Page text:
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New Mariners first baseman Dan Vogelbach turning heads in camp

Dan Vogelbach is off to a solid start in spring training bid to make the Mariners roster. (Elaine Thompson / Associated Press)
Dan Vogelbach is off to a solid start in spring training bid to make the Mariners roster. (Elaine Thompson / Associated Press)
By Bob Dutton Tacoma News Tribune

PEORIA, Ariz. – Sometimes a cliche says it best. Fact is, Mariners first baseman Dan Vogelbach arrived this spring in, yes, the best shape of his life after an offseason spent resculpturing his beefy 6-foot frame.

And for good reason.

Vogelbach, 24, has a chance to win a big-league job for the first time in his life as he enters his seventh professional season. But he recognizes, too, that he won’t simply hit his way onto the roster.

The Mariners believe he will hit, based on his minor-league resume, but they made it clear, as Vogelbach headed into the offseason, that his defense required an upgrade.

“We’re not looking for Gold Glove defense over there,” manager Scott Servais said. “But he’s got to be major-league adequate and able to handle the plays he needs to take care of.”

Vogelbach went to work – primarily at his brother’s gym in Fort Myers, Florida.

“I really worked on mobility and, obviously, flexibility,” he said. “First-step quickness. Stuff that’s going to help me play the field better and allow me to move better all-around in the field.”

His brother, Josh, pushed him along the way and, when necessary, pushed hard.

“Obviously, being my brother, he wants the best for me,” Vogelbach said. “I can definitely feel the difference, and I feel a lot better. My body feels better. I feel like I’m moving a lot better. I feel more confident about everything.”

The process started last September when Vogelbach, acquired in a July trade from the Chicago Cubs, got a late-season promotion from Triple-A Tacoma.

“When Danny got here,” infield coach Tim Bogar recalled, “the conversation we had was, ‘We’re going back to the foundation.’ I told him in September that I’m going to talk like you’re 10, and I’m teaching you how to field a ground ball.

“We’re going to work through it until you get the feeling of how you’re supposed to catch the ball and that your feet are working the right way and your angles are the right way and your body position, posture and weight transfer are all to the point where you can feel it’s in the right spot.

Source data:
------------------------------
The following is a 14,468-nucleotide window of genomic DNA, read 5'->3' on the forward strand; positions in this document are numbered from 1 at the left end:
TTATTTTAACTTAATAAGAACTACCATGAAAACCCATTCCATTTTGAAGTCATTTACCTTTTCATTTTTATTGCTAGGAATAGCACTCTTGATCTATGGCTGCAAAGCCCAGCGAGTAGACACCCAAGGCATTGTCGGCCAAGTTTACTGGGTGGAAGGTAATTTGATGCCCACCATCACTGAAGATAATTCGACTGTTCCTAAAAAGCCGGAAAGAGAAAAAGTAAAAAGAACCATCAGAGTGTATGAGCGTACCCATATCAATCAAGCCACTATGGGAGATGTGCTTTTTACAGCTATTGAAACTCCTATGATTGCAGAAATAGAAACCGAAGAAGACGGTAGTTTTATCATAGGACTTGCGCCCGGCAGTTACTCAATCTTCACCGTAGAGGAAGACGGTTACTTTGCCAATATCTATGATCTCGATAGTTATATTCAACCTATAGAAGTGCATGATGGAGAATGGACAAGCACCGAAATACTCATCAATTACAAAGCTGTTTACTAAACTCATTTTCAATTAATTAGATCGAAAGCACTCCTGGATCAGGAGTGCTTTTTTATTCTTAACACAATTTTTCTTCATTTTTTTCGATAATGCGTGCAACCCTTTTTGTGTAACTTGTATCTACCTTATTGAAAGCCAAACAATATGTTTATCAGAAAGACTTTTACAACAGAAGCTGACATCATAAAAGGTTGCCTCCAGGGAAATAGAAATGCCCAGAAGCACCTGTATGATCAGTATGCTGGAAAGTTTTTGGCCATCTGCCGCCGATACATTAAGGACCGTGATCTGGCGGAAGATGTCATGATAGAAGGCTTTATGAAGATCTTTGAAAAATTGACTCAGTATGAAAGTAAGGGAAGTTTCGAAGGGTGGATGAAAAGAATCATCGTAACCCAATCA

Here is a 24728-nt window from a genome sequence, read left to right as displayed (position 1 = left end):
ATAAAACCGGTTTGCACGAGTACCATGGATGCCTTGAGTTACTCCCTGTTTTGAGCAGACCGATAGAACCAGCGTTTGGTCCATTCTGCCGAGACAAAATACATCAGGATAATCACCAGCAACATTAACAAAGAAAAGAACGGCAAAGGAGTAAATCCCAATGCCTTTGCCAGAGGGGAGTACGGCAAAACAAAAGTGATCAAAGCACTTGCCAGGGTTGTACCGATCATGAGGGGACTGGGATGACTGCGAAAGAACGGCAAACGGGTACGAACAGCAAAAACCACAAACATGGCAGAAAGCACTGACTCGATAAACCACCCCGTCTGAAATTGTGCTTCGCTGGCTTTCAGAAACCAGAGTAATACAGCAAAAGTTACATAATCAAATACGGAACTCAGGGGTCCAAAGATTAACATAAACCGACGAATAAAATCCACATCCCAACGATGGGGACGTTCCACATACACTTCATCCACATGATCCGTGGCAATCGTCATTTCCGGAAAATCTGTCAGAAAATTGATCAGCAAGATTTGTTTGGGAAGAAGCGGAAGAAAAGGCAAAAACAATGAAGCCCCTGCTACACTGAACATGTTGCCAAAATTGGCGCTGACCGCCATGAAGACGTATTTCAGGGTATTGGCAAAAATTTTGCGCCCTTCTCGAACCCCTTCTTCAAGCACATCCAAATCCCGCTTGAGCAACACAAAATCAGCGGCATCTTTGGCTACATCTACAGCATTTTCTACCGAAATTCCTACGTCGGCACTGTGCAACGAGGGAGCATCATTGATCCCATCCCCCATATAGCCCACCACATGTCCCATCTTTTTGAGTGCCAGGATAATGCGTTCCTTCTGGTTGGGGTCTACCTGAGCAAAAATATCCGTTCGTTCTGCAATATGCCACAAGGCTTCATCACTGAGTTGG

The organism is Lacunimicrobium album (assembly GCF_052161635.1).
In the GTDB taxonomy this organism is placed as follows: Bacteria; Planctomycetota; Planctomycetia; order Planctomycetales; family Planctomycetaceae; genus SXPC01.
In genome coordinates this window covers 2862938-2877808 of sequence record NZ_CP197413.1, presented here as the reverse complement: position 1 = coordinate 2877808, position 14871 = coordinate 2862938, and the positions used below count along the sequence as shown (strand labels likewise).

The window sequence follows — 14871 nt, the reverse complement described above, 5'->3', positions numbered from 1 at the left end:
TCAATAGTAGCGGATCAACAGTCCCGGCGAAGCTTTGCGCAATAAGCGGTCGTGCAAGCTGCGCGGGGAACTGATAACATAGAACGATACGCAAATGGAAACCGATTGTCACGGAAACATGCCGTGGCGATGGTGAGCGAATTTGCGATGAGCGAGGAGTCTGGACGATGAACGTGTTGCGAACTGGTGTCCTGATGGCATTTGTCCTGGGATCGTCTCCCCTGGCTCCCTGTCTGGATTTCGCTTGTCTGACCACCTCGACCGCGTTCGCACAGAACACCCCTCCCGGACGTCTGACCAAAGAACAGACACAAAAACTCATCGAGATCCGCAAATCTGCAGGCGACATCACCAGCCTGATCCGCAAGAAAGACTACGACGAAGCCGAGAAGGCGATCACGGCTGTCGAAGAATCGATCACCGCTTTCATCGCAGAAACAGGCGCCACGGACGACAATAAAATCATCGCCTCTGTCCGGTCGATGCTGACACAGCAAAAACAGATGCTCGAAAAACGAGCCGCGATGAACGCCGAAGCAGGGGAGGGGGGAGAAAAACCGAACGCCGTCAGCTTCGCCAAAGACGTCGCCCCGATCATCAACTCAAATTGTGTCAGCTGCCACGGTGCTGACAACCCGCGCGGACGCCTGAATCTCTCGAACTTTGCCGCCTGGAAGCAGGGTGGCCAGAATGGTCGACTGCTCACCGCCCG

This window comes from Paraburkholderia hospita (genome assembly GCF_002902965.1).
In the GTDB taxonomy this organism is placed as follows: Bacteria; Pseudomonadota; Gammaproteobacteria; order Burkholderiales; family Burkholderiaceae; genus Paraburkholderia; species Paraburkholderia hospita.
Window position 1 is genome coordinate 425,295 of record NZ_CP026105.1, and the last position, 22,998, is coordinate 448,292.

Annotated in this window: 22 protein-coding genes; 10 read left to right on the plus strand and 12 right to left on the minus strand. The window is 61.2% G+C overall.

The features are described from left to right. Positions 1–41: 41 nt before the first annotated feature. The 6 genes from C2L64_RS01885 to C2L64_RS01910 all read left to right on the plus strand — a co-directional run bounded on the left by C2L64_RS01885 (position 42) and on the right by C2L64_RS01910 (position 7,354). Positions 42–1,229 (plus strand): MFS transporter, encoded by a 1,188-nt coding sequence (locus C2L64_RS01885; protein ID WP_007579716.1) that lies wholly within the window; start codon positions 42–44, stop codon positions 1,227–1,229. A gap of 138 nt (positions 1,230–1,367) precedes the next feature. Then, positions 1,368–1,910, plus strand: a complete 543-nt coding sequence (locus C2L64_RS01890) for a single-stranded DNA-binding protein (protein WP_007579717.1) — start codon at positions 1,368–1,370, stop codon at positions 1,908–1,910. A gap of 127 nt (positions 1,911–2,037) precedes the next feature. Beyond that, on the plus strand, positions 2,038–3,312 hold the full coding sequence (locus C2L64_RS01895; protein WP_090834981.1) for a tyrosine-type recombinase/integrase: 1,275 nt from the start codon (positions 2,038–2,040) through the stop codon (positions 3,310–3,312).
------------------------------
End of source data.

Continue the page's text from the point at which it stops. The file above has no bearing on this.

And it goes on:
“That didn’t take very long, but there was some things in there that he had never been told. To his credit, he was wide open to everything. We put together a program for him to take home for the winter, and he did it unbelievably well.”

Even in casual observation this spring, it’s clear Vogelbach is moving better.

“When you’re shifting as much as we are,” Servais said, “you like the first baseman to get away from the bag. But he can only go as far as he’s comfortable in getting back to the bag. Vogey has been awesome.”

That positioning was a problem a year ago. Neither Adam Lind nor Dae-Ho Lee were comfortable in playing far away from first base.

“Just watch when a ground ball is hit,” Servais said, “where (Vogelbach is stationed) beforehand. The minute it’s hit, he’s breaking to the bag and busting his tail to get over there. I’m happy with what he’s done there.”

Vogelbach admits his confidence is growing.

“I definitely feel I can get to balls that I couldn’t get to before,” he said. “Like bending over and going to get the ball to my glove side. Balls that I couldn’t reach out and get before, because of being inflexible, now I can go out and get that ball.”

The ability to make that play, and others like it, are precisely what the Mariners want to see over the next five weeks.

Club officials make no secret they’d like to see Vogelbach break camp as part of a platoon setup at first base with veteran Danny Valencia. But while there’s opportunity, there’s no guarantee.

“You just stay within yourself,” Vogelbach said, “and doing exactly what you’re capable of doing. And doing nothing more. I think Scott really talks about that – be who you are. That makes going out to the field every day a lot easier.

“You go out relaxed and have fun. You can’t control what’s going to happen. All you can control is what you can control – going out every day and competing, getting better and performing. That’s what I’m going to try to do every single day.”

Vogelbach got a taste last September of what comes from trying too hard. He got 12 big-league at-bats over eight games but managed just one hit. That followed 133 Triple-A games that saw him bat .292 with 23 homers and 96 RBIs.

“That’s why getting a little taste like that is important,” he said. “Now, hopefully, I can slow things down and be who I am. That means just taking my hits and, when they make a mistake, try to drive the ball into the gap.”

And making the routine defensive play.

“Where he started from and where he is (now),” Bogar said, “we don’t talk about anymore. It’s all going forward and becoming even better.”

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